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# How do you factor ${x^2} - 23x + 132$?

Last updated date: 17th Jul 2024
Total views: 348k
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Answer
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Hint: In this problem, we have to find the factor of the given quadratic equation. we have to factorize the given quadratic equation by splitting the middle term (i.e. $- 23x$) into two parts such that their sum is equal to middle term (i.e. $- 23x$) and product to equal to constant term (i.e. $+ 132$).

Complete step-by-step solution:
This is a problem based on quadratic equations. Quadratic equations are the polynomial equation whose highest degree is $2$. The standard form of any quadratic equation is $a{x^2} + bx + c = 0$, where $a$, $b$ and $c$ are constant real numbers and $x$ is a variable .
If $\alpha$ and $\beta$ are roots of the given quadratic equation. Then $(x - \alpha )$ and $(x - \beta )$ is the factor of the quadratic equation.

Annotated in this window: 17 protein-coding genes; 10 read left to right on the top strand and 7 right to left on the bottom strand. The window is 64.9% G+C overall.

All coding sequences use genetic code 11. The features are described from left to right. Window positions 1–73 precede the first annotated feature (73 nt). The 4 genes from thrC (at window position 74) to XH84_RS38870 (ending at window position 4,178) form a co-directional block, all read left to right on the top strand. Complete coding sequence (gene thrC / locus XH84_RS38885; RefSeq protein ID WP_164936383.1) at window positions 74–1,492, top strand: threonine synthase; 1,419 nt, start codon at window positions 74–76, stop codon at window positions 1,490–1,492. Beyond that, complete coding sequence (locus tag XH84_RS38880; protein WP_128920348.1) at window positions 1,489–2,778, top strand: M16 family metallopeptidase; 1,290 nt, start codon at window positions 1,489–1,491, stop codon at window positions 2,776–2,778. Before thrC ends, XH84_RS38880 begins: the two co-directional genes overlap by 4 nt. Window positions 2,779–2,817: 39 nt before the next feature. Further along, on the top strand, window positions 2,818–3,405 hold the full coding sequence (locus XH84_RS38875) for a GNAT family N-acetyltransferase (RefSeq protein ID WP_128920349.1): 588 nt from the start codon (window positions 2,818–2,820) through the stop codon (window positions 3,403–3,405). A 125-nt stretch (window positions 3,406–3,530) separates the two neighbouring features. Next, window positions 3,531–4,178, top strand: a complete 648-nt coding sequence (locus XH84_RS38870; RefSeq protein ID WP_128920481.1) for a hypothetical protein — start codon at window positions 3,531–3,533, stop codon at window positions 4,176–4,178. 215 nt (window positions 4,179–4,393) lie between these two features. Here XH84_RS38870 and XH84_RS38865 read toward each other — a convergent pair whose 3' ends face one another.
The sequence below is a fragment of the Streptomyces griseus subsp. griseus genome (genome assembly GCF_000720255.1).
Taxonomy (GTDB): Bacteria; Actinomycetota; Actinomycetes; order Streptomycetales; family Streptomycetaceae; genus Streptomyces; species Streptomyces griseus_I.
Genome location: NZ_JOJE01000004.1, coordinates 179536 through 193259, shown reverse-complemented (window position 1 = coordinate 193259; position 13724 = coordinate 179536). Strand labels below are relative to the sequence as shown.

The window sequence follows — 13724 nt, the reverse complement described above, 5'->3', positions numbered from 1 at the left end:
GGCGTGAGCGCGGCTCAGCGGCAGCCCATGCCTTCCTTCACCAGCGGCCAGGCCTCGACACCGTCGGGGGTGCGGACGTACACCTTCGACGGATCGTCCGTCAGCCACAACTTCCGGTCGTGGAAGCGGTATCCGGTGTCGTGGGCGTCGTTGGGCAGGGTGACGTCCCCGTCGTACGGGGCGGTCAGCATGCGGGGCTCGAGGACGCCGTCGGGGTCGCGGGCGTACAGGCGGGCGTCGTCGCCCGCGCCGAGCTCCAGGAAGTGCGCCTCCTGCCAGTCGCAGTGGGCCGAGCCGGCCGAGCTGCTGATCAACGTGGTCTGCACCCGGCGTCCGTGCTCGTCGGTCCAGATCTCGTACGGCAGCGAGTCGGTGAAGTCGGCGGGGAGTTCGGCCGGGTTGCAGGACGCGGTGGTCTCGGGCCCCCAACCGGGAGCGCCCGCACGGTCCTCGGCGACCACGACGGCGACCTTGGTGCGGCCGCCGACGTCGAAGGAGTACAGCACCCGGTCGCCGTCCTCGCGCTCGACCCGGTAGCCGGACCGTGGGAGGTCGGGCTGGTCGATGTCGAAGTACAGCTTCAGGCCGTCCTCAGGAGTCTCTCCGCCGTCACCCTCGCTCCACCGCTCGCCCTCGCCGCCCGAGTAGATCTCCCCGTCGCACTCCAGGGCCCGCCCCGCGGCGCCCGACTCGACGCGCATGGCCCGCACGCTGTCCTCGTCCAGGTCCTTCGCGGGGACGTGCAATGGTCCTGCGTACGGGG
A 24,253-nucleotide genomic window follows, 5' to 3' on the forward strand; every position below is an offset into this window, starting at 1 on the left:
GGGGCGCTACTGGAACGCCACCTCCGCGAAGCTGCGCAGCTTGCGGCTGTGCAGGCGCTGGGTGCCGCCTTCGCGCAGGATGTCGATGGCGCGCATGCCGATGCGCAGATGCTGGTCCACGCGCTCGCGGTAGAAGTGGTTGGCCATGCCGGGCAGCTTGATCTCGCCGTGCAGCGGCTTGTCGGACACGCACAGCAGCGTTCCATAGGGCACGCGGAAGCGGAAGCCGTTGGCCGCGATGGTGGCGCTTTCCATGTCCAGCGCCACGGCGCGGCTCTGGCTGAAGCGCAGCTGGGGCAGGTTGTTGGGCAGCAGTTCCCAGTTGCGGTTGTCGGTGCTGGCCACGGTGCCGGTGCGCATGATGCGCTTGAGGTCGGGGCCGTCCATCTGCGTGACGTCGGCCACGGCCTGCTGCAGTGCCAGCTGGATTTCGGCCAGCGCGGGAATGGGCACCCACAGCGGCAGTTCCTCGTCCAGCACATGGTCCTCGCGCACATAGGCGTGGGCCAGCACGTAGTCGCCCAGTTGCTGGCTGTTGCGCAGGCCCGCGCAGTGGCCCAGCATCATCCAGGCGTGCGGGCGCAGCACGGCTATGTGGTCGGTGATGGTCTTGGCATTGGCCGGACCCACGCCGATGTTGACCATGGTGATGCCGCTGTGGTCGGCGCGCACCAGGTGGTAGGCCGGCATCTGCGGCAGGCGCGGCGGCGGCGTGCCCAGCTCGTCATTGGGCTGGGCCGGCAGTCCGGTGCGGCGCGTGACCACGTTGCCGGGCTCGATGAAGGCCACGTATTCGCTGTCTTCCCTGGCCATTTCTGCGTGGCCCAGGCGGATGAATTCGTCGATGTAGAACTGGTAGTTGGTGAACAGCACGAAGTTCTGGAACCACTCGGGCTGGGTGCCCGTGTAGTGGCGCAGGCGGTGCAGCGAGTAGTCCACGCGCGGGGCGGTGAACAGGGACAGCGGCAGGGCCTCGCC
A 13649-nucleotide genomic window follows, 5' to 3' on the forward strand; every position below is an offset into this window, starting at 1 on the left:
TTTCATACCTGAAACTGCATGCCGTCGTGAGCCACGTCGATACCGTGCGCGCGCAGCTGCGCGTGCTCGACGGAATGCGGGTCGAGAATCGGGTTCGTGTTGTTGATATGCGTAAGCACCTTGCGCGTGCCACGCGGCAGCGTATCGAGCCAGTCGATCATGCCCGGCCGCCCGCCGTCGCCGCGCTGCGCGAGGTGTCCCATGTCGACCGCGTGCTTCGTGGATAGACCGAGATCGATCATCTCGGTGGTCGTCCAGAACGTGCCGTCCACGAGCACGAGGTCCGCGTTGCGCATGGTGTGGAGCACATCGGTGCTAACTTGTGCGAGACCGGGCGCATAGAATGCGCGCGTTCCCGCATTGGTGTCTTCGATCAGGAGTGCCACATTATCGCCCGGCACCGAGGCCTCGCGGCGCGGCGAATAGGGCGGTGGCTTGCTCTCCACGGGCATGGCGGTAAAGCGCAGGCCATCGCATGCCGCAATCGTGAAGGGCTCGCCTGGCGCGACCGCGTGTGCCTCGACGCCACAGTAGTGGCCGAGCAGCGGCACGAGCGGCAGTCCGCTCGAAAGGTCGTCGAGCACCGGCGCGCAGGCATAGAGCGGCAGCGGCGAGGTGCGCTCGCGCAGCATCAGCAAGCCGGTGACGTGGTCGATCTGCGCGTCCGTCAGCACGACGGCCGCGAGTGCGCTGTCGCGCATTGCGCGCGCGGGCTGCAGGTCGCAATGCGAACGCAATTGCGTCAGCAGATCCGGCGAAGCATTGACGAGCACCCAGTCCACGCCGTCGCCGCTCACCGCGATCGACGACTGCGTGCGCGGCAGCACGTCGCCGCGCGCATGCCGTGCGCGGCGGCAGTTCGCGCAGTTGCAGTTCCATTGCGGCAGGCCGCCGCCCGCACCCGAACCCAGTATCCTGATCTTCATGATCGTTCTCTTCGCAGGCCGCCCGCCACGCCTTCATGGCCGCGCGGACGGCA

i.e. $a{x^2} + bx + c = (x - \alpha )(x - \beta )$.
Now consider the given quadratic equation,
$\Rightarrow {x^2} - 23x + 132$
The middle term of the above quadratic equation is $- 23x$. We break the middle term into two parts ($- 12x$, $- 11x$) such that their sum is $- 23x$ and their product is the constant term i.e. $+ 132$.
$\Rightarrow {x^2} - 12x - 11x + 132$
Taking out $x$ as common in first two terms and $- 11$ as common in last two term we get
$\Rightarrow x(x - 12) - 11(x - 12)$
Taking out $(x - 12)$ as common from both terms we have,
$\Rightarrow (x - 12)(x - 11)$
Hence, ${x^2} - 23x + 132 = (x - 12)(x - 11)$ is the required factorisation of a given quadratic equation.

Note: The standard form of any quadratic equation is $a{x^2} + bx + c = 0$ , where $a$, $b$ and $c$ are constant real numbers and $x$ is a variable .
The quadratic equation can factorise by splitting the middle term.
The product of factors can be written as a quadratic equation.
The roots of the quadratic equation is given by $\dfrac{{ - b \pm \sqrt {{b^2} - 4ac} }}{{2a}}$.